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Ask the Expert: Dependence versus Addiction

Ask the Expert: Dependence versus Addiction

Why is dependence so often confused with addiction?  Here’s the problem:

The DSM-IV, to avoid the word “addiction”, used “dependence” instead, even though they are not interchangeable.

The DSM-IV erroneously equated all medication dependence with drug addiction. According to this criteria, all patients are “addicted” to their anti-depressants.   Continue reading

The physiological effects of unrelieved pain

Understanding the physiological effects of unrelieved pain | NursingTimes.net | Sept 2003

This is a lengthy, well-organized, and detailed list of each of the physiological reactions to chronic pain.

A noxious stimulus or pain is a stressor that can threaten homeostasis (a steady physiological state). The adaptive response to such a stress involves physiological changes that, in the initial stages, are useful and are also potentially life-saving.

However, if the stress response is allowed to continue, a variety of harmful effects may ensue that involve multiple systems of the body and are potentially life-threatening.   Continue reading

The long-term impact of torture on pain processing

The long-term impact of tissue injury on pain processing and modulation: a study on ex-prisoners of war who underwent torture. – PubMed – NCBI | 2014 Apr

BACKGROUND: Tissue injury may, in some instances, induce chronic pain lasting for decades.

Torture survivors suffer from high rates of chronic pain and hypersensitivity in the previously injured regions. Whether torture survivors display generalized alterations in pain perception and modulation, and whether such alterations underlie their chronic pain is unknown.

Having severe chronic pain and being denied pain medication could be seen as a kind of torture.  In either case, when severe pain endures long enough, it becomes permanent. Continue reading

Crusade against pill mills turning into a witch hunt

Is the crusade against pill mills turning into a witch hunt?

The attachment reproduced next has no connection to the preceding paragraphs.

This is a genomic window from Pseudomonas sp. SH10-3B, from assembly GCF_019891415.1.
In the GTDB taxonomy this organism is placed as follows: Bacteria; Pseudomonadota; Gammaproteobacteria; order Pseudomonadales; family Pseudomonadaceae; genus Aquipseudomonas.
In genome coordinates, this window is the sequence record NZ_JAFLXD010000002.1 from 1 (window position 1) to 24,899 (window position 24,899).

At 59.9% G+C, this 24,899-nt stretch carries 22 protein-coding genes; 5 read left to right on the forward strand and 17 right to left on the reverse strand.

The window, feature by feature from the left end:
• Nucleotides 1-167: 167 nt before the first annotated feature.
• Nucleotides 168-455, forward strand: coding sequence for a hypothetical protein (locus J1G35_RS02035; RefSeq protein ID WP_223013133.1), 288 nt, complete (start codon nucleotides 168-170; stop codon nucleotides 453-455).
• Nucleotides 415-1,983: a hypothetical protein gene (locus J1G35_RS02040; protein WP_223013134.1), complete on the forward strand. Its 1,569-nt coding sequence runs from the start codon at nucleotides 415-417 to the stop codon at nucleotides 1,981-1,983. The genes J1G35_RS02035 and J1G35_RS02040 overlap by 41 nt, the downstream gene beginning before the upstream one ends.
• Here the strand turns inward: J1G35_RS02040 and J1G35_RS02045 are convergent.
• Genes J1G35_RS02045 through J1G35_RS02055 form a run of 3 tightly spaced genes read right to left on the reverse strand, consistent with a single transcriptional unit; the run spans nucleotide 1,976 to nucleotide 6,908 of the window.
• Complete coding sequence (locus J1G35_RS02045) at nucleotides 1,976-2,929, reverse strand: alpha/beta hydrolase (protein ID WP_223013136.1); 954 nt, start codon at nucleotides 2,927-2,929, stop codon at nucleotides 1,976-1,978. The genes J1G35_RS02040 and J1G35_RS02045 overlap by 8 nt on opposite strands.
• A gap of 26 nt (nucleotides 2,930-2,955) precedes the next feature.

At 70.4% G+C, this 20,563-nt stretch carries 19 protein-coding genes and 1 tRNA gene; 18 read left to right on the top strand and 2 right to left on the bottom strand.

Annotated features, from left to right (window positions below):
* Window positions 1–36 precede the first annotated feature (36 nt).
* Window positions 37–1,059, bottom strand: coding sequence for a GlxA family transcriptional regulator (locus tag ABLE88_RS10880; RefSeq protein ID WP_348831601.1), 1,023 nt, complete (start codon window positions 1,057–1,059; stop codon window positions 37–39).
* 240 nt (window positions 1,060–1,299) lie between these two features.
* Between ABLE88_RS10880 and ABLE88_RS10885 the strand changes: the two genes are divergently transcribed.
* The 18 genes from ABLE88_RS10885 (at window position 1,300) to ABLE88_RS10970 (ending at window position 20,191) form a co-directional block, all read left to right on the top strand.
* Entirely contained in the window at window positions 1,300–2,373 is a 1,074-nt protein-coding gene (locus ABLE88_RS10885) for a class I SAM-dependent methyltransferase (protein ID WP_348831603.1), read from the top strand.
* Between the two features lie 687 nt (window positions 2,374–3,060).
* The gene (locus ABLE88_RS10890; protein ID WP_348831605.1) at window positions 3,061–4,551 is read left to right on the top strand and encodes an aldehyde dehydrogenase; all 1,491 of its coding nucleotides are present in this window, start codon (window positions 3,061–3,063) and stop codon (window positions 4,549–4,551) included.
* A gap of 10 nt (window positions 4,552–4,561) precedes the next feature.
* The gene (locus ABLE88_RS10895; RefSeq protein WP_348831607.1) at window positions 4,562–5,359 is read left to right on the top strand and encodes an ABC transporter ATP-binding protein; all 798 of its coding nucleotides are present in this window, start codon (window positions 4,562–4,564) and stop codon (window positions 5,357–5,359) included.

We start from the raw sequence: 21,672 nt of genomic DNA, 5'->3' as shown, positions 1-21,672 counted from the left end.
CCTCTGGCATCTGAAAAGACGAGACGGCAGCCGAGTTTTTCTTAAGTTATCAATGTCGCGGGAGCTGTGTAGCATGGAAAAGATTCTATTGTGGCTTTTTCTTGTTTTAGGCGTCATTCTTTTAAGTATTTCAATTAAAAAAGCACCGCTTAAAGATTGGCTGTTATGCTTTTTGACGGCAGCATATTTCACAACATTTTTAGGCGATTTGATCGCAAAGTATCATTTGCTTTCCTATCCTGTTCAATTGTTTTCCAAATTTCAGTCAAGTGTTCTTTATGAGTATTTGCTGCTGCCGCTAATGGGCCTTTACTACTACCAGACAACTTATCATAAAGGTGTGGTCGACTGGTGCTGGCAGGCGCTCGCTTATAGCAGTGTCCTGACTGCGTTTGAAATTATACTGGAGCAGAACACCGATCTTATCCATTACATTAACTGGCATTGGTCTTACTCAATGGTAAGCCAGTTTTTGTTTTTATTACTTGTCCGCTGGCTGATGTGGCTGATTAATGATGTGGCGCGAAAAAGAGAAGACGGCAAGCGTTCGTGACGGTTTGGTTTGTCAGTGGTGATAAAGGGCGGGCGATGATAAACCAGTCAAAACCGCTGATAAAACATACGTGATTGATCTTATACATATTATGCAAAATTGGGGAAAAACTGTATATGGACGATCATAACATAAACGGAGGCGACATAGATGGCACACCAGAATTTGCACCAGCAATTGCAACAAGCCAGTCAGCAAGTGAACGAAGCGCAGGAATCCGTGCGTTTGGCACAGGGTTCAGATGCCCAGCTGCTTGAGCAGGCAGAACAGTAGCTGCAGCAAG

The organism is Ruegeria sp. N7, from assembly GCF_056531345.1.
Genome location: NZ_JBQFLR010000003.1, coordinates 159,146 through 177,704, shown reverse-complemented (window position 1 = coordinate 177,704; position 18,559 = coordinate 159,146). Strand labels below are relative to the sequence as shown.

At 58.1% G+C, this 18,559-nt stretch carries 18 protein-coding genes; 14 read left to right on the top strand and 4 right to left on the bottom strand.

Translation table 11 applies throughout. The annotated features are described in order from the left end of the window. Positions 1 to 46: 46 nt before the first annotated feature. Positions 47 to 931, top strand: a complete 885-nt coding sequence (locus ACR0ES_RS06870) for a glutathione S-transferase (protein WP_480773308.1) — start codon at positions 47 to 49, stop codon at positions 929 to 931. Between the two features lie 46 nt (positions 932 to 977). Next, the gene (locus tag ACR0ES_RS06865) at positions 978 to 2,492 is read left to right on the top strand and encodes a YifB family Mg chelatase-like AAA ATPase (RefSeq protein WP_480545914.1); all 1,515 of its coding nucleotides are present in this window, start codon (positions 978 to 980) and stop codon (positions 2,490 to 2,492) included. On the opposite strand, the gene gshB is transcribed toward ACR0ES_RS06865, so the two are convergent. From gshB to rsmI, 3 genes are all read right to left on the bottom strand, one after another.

I care for a 65-year-old woman suffering from sarcoidosis affecting her lungs, her skin, her bones, her nerves, her blood chemistries, her kidneys, her colon and her mind. She describes her foot pain as feet burning on fire.

An experimental course of an IV immunosuppressant provided short-term relief and hope for relief of pain, but those drugs effectiveness waned quickly

Normal barium enemas and colonoscopies initially resulted in her being considered a neurotic quack.  Continue reading

Impact of Disbelief in Chronic Pain

A Narrative Review of the Impact of Disbelief in Chronic Pain
http://www.medscape.com/viewarticle/810602

This narrative review sought to explore the wider social context in which individuals with chronic pain may experience disbelief toward their pain.

The experience of stigma can occur in a number of ways. It may be through actual or perceived encounters with others; it can be through the use of psychological explanations of pain; it can come through a perceived challenge to one’s integrity and subsequently affect an individual’s identity; and such stigma may be influenced by negative female stereotypes.  Continue reading

Intractable pain may find relief in tiny gold rods

Intractable pain may find relief in tiny gold rods – Medical News Today

A team of scientists at Kyoto University’s Institute for Integrated Cell-Material Sciences (iCeMS) has developed a novel technique using tiny gold rods to target pain receptors

Gold nanorods are tiny rods that are 1-100 nanometers wide and long. In comparison, a human hair is 100,000 nanometers wide.

The team coated gold nanorods with a special type of protein that transports fat within the body known as a lipoprotein. This allowed the nanorods to bind efficiently to nerve cell membranes bearing a pain receptor called TRPV1 (transient receptor potential vanilloid type 1).  Continue reading

War on Drugs and the Pain Crisis

The War on Drugs, the War on Doctors, and the Pain Crisis in America

This is a long treatise by Alexander DeLuca, M.D. (who has had to leave his practice due to his own health problems) explaining how our society reached this point, starting with the Harrison Act in 1914 and continuing with a perpetual War on Drugs and repeated drug “epidemics”  which have created the Pain Crisis.

There is a Pain Crisis in America

Its primary manifestation is the routine and widespread under-treatment of pain, especially chronic, non-cancer pain.   Continue reading

Tension between medical values and commercialism

The tension between traditional medical values and expanding commercialism is real

The history of American medicine is the story of the rise and fall of a professional guild.  In the 19th and early 20th centuries, physicians distinguished themselves from other healers by banding together to form professional associations dedicated to science-based practice.  

Even more important, medical ethics put the patient first, above considerations of personal gain or even collective social goods.  The medical guild may have been insular, self-protectively territorial and paternalistic, but it was also self-sacrificing and altruistic.  Doctors earned the public’s trust one patient, or family, at a time.   Continue reading

Patients are not customers

Patients are not customers.  Here are 6 reasons why.

One of the phrases I repeatedly read when I was researching the piece was “the patient as customer.”  

Here’s a quote from the online journal produced by Accenture, the management consulting company:

With these kinds of cross-sector comparisons now the norm, hospitals will have to venture beyond the traditional realm of merely providing world-class medical care.   Continue reading